Although we were discouraged by these outcomes, we nevertheless believe the outlook for merger arbitrage is attractive from here. We see sustained economic growth and a more stable rate environment providing catalysts for companies to enter mergers. As we noted in our previous commentary (“Stabilizing Interest Rates Can Set the Stage for a Merger Surge”), we believe many companies are simply waiting for rates to stabilize to enter into merger agreements. We look forward to participating as this pent-up demand may produce future opportunities. In our view, these agencies are pursuing new theories of harm, which have less legal and philosophical precedent. We believe this is likely to be temporary, and that just as administrations themselves are transitory, regulation will swing back to focusing more on traditional antitrust theory and case law.

Before investing, carefully consider the fund’s investment objectives, risks, charges and expenses. Please see the prospectus and summary prospectus containing this and other information which can be obtained by calling 1-866-363-9219. Read it carefully before investing.

Diversification and asset allocation do not guarantee a profit or protect against a loss. Alternative strategies entail added risks and may not be appropriate for all investors. Indexes are unmanaged, not available for direct investment and do not include fees and expenses.

Opinions, estimates, forecasts, and statements of financial market trends that are based on current market conditions constitute our judgment and are subject to change without notice. The views and strategies described may not be appropriate for all investors. References to specific securities, asset classes and financial markets are for illustrative purposes only and are not intended to be, and should not be interpreted as, recommendations.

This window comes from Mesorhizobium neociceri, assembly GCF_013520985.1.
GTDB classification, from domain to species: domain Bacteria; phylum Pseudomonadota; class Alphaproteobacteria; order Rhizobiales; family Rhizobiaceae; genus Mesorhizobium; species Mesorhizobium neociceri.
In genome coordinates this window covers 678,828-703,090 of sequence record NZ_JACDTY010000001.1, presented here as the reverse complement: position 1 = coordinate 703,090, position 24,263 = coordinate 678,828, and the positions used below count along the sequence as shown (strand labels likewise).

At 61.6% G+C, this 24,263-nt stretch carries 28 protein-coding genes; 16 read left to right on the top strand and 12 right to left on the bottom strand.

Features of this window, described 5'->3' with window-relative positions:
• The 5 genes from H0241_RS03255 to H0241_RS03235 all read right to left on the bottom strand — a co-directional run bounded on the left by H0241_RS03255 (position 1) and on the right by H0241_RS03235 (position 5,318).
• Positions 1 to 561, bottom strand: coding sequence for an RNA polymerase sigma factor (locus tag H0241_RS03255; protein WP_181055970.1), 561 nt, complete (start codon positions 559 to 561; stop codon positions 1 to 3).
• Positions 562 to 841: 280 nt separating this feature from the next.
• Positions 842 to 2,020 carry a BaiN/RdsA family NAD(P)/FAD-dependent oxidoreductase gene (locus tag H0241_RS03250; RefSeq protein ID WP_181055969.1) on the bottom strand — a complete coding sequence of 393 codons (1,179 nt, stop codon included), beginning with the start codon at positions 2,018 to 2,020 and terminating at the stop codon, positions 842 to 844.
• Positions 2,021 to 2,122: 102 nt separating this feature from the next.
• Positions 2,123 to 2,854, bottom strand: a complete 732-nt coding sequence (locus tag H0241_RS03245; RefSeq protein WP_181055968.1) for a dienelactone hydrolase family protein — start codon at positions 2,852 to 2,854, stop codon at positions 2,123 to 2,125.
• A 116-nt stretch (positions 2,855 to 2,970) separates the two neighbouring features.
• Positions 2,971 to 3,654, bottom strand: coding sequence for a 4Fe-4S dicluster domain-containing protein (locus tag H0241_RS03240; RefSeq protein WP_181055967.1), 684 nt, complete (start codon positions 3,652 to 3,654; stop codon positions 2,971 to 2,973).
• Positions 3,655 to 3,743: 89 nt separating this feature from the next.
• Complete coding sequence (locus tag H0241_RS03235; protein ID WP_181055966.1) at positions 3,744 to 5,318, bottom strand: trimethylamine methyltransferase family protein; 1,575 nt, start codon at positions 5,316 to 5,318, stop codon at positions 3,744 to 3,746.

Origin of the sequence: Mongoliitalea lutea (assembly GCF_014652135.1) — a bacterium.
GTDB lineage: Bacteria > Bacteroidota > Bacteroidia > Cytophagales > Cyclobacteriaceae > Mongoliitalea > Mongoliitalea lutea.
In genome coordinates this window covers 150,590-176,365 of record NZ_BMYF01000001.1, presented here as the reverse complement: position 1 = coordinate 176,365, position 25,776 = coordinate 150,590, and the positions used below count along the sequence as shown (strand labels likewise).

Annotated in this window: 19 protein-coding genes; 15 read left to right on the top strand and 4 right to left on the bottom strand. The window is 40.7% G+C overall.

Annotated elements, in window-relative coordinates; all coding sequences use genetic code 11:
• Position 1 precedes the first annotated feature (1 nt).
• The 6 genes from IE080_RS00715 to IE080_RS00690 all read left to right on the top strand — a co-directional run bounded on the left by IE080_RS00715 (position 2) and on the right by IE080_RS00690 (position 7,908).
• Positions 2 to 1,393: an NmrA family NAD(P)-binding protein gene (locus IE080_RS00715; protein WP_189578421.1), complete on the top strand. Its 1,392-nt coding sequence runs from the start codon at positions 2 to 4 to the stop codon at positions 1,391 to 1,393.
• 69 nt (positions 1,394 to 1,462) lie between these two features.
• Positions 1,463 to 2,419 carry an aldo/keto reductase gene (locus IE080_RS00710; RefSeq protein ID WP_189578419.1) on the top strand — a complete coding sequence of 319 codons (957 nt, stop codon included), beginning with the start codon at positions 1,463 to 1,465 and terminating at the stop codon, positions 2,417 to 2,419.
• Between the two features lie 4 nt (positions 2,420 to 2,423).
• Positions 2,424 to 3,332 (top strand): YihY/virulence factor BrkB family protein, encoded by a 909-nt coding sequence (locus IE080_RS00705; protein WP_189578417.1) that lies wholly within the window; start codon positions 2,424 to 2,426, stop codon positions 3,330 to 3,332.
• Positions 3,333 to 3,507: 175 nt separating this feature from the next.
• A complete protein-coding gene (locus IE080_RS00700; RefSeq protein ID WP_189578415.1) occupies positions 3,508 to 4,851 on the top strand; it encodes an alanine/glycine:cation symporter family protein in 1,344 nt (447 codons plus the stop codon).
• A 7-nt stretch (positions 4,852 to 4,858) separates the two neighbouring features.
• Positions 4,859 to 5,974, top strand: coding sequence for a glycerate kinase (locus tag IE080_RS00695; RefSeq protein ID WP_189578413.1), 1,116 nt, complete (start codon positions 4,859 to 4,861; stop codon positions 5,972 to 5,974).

Important Risk Information. An investment in the Fund(s) is subject to risks, and you could lose money on your investment in the Fund(s). There can be no assurance that the Fund(s) will achieve its investment objective. Your investment in the Fund(s) is not a deposit in a bank and is not insured or guaranteed by the Federal Deposit Insurance Corporation (FDIC) or any other government agency. The risks associated with an investment in the Fund(s) can increase during times of significant market volatility. The Fund(s) also has specific principal risks, which are described below. More detailed information regarding these risks can be found in the Fund’s prospectus.

The principal risks of investing in the Calamos Merger Arbitrage Fund include: in the case of an investment in a potential acquisition target, if the proposed merger, exchange offer or cash tender offer appears likely not to be consummated, in fact is not consummated, or is delayed, the market price of the security to be tendered or exchanged will usually decline sharply resulting in a loss to the fund, the fund invests a substantial portion of its assets in securities related to a particular industry, sector, market segment, or geographic area, its investments will be sensitive to developments in that industry, sector, market segment, or geographic area, the Fund is classified as “non-diversified” under the Investment Company Act of 1940, American Depository Receipts risk, call risk, convertible hedging risk, convertible securities risk, covered call writing risk, currency risk, debt securities risk, derivatives risk, equity securities risk, foreign securities risk, hedging transaction risk, high yield risk, lack of correlation risk, liquidity risk, MLP risk, options risk, other investment companies (including ETFs) risk, portfolio selection risk, portfolio turnover risk, REITs risk, Rule 144A securities risk, sector risk, short sale risk, small and mid-sized company risk, Special Purpose Acquisition Companies risk, special situations or event-driven risk, synthetic convertible instruments risk, tax risk, total return swap risk, US Government security risk, and warrants risk.